"It would not be impossible for Camp Allen to survive the building of the corridor or the aftermath of the project.”
Mar 10, 2008
by Will Lutz
Volume 13, Issue 29
The Lone Star Report
This month’s Texas Episcopalian, the newsletter for the Episcopal Diocese of Texas, contains a Page One story headlined “TxDOT Plans Threaten Camp Allen.”
The story explains that one of the proposed alignments for the new Trans-Texas Corridor-69 through Grimes County is a Farm-to-Market road that goes right past the entrance to the camp, which is owned by the diocese and is considered one of the best camping facilities in the Episcopal Church. The diocese has started an online petition calling for the road’s alignment to be moved. (Camp Allen has existed since 1921 and has been located in Grimes County since 1977.)
“We want the project moved off of FM 362,” wrote the Rt. Rev. Don Wimberly, Episcopal Bishop of Texas. “There are 6000 school children alone who attend our Discovery Program each year, not to mention the 1,620 children who attend summer camp. Our guests represent every major university in the state, major healthcare facilities, and more than 170 churches from every denomination. People come to Camp Allen for retreat and renewal. It would not be impossible for Camp Allen to survive the building of the corridor or the aftermath of the project,” he added.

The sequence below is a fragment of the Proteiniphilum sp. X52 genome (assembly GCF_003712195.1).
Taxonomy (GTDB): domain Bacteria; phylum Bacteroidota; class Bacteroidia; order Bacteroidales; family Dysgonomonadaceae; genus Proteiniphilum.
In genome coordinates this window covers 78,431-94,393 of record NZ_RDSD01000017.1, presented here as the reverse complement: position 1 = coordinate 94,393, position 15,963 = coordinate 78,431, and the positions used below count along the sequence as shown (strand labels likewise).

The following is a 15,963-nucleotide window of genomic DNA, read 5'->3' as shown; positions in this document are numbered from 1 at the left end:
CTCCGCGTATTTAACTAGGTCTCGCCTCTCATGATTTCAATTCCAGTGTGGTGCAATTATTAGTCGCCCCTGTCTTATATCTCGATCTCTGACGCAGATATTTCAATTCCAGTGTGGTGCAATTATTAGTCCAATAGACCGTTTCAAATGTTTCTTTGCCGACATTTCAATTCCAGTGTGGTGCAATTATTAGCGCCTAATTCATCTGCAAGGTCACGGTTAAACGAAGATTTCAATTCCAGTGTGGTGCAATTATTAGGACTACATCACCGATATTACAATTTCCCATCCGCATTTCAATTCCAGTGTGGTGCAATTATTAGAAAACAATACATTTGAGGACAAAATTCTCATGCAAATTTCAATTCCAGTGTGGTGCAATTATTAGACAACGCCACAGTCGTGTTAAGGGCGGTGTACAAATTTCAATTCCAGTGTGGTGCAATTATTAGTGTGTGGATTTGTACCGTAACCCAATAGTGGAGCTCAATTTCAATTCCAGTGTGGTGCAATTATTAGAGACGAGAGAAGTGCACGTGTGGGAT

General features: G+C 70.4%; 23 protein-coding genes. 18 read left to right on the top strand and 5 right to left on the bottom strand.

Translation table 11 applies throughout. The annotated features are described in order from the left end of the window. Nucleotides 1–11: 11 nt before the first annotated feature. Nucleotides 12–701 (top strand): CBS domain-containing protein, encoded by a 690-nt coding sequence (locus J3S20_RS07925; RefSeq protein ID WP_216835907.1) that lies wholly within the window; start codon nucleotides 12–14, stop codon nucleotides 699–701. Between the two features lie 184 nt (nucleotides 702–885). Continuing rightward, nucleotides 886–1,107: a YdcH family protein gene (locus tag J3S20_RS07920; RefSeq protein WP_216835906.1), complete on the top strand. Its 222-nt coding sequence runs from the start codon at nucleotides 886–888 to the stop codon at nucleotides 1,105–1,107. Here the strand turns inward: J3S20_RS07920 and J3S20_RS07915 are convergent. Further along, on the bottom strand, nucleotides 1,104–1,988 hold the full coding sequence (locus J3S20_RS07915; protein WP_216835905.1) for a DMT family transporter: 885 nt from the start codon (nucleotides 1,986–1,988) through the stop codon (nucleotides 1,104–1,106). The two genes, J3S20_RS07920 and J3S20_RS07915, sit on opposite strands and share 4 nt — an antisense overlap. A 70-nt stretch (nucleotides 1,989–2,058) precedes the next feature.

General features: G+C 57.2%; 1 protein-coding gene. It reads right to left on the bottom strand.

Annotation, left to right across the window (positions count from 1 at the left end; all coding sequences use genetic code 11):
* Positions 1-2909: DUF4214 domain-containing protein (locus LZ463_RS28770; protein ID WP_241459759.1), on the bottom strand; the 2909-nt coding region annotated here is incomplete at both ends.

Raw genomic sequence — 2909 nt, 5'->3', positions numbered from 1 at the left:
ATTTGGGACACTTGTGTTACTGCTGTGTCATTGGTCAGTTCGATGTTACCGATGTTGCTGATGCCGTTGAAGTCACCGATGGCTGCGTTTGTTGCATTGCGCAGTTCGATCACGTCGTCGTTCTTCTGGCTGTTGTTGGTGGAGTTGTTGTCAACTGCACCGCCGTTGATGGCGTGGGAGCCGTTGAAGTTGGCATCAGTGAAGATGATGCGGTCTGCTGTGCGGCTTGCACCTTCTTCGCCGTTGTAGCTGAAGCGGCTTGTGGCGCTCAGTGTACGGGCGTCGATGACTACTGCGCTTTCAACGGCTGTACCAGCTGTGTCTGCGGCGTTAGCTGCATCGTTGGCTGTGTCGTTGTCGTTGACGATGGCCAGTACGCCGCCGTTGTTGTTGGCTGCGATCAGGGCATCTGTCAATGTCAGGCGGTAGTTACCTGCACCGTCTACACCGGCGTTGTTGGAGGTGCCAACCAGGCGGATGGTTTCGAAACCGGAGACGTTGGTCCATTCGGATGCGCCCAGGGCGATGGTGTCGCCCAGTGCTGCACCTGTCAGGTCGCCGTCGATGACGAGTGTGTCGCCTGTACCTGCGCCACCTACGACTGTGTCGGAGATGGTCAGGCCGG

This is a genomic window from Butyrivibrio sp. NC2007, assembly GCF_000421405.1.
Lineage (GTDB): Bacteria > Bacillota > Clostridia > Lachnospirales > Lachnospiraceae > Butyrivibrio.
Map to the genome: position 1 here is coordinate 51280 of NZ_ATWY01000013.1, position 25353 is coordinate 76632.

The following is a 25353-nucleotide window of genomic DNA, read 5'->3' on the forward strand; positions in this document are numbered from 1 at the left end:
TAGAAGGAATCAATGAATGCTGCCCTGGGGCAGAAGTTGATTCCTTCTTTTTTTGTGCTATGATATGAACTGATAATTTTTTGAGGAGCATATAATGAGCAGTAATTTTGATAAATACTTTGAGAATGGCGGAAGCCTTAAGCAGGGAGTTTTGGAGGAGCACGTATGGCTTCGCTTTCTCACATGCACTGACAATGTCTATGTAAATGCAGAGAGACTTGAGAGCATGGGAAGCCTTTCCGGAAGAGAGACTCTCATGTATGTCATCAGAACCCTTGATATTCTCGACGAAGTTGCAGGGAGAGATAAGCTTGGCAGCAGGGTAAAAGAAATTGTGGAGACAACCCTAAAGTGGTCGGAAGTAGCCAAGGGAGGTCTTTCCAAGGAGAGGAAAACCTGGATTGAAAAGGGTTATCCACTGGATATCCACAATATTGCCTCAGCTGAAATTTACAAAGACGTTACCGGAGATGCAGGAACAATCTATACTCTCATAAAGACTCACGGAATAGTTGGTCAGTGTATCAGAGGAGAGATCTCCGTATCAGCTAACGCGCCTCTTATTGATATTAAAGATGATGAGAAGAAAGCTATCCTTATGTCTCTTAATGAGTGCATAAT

Wimberly has written to Gov. Rick Perry expressing his concerns on the issue. LSR has filed a public information request with the governor’s office to get a copy of both the letter and the governor’s response, and we’ll post it when we get it.
Chris Lippincott, a spokesman for the Texas Department of Transportation, explained the process to LSR. Right now, the department is seeking public comment on its Tier I Draft Environmental Impact statement, which is required by federal law.
Lippincott told LSR that issues such as the effect the alignment would have on landowners can be discussed in this process and is considered by the Federal Highway Administration. The public comments are submitted to the Federal Highway Administration, which then makes a final recommendation to the state.
After the Tier I environmental impact statement has become finalized, then the department has to begin working on a Tier II environmental impact statement, which is much more specific, as the proposed route for the road has been narrowed down.
A link to the Texas Episcopalian story is posted
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